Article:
Dietary supplementation of mice with pterostilbene was found to protect against the formation of colon cancer more effectively than resveratrol, according to findings published in the Journal of Agricultural and Food Chemistry (JAFC).
“We demonstrated that the chemopreventive effect of pterostilbene was more potent than resveratrol and was associated with a decreased inflammation as well as modulation of the antioxidant signaling pathways in the colons of mice,” wrote the researchers, led by Min-Hsiung Pan from the National Kaohsiung Marine University in Taiwan.
“These findings strongly suggested the chemopreventive potential of dietary administration of pterostilbene against colonic tumorigenesis,” they added.
The new study also involved researchers from Sabinsa Corp., Taipei Medical University, and Rutgers University, and Sabinsa provided both the pterostilbene and resveratrol ingredients. The study was funded by Taiwan’s National Science Council.
Resveratrol, a powerful polyphenol and anti-fungal chemical, is often touted as the bioactive compound in grapes and red wine, and has particularly been associated with the so-called 'French Paradox'.
Interest in the compound exploded in 2003 when research from David Sinclair and his team from Harvard reported that resveratrol was able to increase the lifespan of yeast cells. The research, published in Nature, was greeted with international media fanfare and ignited flames of hope for an anti-aging pill.
Since then studies in nematode worms, fruit flies, fish, and mice have linked resveratrol to longer lives. Other studies with only resveratrol have reported anti-cancer effects, anti-inflammatory effects, cardiovascular benefits, anti-diabetes potential, energy endurance enhancement, and protection against Alzheimer’s.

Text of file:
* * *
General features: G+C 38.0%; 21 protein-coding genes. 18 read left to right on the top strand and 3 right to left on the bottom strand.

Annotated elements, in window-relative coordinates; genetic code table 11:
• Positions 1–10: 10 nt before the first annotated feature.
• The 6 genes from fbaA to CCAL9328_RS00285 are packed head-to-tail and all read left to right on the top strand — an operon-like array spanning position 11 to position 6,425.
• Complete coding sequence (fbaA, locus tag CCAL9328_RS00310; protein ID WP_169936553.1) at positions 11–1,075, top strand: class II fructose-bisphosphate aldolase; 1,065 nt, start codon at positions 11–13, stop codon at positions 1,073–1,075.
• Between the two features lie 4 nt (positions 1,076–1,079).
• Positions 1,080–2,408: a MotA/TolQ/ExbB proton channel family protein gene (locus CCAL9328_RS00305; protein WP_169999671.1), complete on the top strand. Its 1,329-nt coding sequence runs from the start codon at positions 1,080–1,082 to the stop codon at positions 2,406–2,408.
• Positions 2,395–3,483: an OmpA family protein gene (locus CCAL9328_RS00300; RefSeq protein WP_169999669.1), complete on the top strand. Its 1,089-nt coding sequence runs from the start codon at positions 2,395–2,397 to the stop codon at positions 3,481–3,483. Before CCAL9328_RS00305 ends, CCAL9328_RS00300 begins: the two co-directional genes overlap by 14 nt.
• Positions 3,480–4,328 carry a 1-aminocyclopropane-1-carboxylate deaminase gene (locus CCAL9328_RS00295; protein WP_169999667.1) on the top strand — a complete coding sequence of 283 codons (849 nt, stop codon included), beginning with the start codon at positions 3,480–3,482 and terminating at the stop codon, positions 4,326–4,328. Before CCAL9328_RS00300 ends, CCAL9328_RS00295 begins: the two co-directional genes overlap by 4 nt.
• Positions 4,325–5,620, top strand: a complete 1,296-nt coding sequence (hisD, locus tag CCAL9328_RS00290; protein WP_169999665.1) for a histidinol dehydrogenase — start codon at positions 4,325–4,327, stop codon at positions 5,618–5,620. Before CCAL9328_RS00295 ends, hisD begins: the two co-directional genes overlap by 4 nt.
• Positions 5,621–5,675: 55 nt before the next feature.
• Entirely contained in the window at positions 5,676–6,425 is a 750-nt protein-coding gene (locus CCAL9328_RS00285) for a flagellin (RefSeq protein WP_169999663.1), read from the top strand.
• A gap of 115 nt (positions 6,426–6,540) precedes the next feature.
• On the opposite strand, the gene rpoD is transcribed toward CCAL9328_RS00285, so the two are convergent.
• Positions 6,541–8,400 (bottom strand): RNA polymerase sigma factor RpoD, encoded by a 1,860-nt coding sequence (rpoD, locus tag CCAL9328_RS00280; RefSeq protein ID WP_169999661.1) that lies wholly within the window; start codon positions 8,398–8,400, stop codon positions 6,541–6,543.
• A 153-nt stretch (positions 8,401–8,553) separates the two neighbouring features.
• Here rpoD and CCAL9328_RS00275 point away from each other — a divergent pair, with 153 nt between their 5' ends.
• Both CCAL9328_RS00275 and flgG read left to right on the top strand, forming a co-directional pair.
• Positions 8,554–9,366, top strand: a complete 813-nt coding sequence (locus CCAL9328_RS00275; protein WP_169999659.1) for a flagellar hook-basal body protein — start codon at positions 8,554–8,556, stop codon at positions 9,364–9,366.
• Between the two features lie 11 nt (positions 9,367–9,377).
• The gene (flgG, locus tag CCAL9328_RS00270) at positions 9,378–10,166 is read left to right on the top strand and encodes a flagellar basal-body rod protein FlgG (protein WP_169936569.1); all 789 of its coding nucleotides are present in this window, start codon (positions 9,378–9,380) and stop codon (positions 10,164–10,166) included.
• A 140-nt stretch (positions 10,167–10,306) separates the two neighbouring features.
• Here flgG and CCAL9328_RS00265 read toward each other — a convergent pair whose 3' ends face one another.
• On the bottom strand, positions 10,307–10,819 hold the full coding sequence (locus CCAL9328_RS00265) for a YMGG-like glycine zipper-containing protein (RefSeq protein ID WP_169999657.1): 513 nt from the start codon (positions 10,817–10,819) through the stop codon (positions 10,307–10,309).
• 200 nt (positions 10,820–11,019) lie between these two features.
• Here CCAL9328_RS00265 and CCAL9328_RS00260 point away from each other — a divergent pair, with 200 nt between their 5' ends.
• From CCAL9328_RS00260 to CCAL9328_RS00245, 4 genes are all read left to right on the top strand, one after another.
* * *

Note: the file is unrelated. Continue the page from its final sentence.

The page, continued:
However, the upward trajectory for the ingredient has not been smooth, with news that pharma giant GlaxoSmithKline (GSK) suspended a phase 2 human trial of Sirtris Pharmaceuticals’ resveratrol drug, SRT501, in 2010 when subjects developed kidney damage. Sirtris is a subsidiary of GlaxoSmithKline (GSK), which bought the company in 2008 for $720m.
Speaking with NutraIngredients-USA.com at the recent Supply Expo in Anaheim, Dr Kalyanam Nagabhushanam, president of R&D for Sabinsa and co-author of the new study, said that resveratrol will not disappear, and noted that “pterostilbene is more interesting”.
“Pterostilbene has many properties similar to resveratrol, and its anti-diabetes effects have been known for some time,” he added.
According to new data in JAFC, the health benefits of pterostilbene may also extend to the colon. The researchers tested the effects of resveratrol or pterostilbene on mice exposed to a compound called azoxymethane (AOM), which is known to induce tumor formation in the colon.
Results showed that pterostilbene was more effective than resveratrol for reducing the inflammatory response to AOM. In addition, pterostilbene was more effective at increasing the expression of various antioxidant enzymes.
“When the above findings are taken together, they suggest that both stilbenes block cellular inflammation and oxidative stress,” wrote the researchers. “In comparison, pterostilbene was a more potent chemopreventive agent than resveratrol for the prevention of colon cancer.”
Sabinsa’s ingredient is extracted from the heartwood of the Pterocarpus marsupium (Indian kino) tree. Dr Nagabhushanam told NutraIngredients-USA that there are currently no constraints on supply, and that if such a situation arose, the company could fall back on US Patent #7,253,324, issued in 2007, for the manufacture of polyphenols such as resveratrol, oxyresveratrol and pterostilbene.
Source: Journal of Agricultural and Food Chemistry
Volume 59, Issue 6, Pages 2725–2733, doi: 10.1021/jf2000103
“Pterostilbene Is More Potent than Resveratrol in Preventing Azoxymethane (AOM)-Induced Colon Tumorigenesis via Activation of the NF-E2-Related Factor 2 (Nrf2)-Mediated Antioxidant Signaling Pathway”
Authors: Y-S. Chiou, M-L. Tsai, K. Nagabhushanam, Y-J. Wang, C-H. Wu, C-T. Ho, M-H. Pan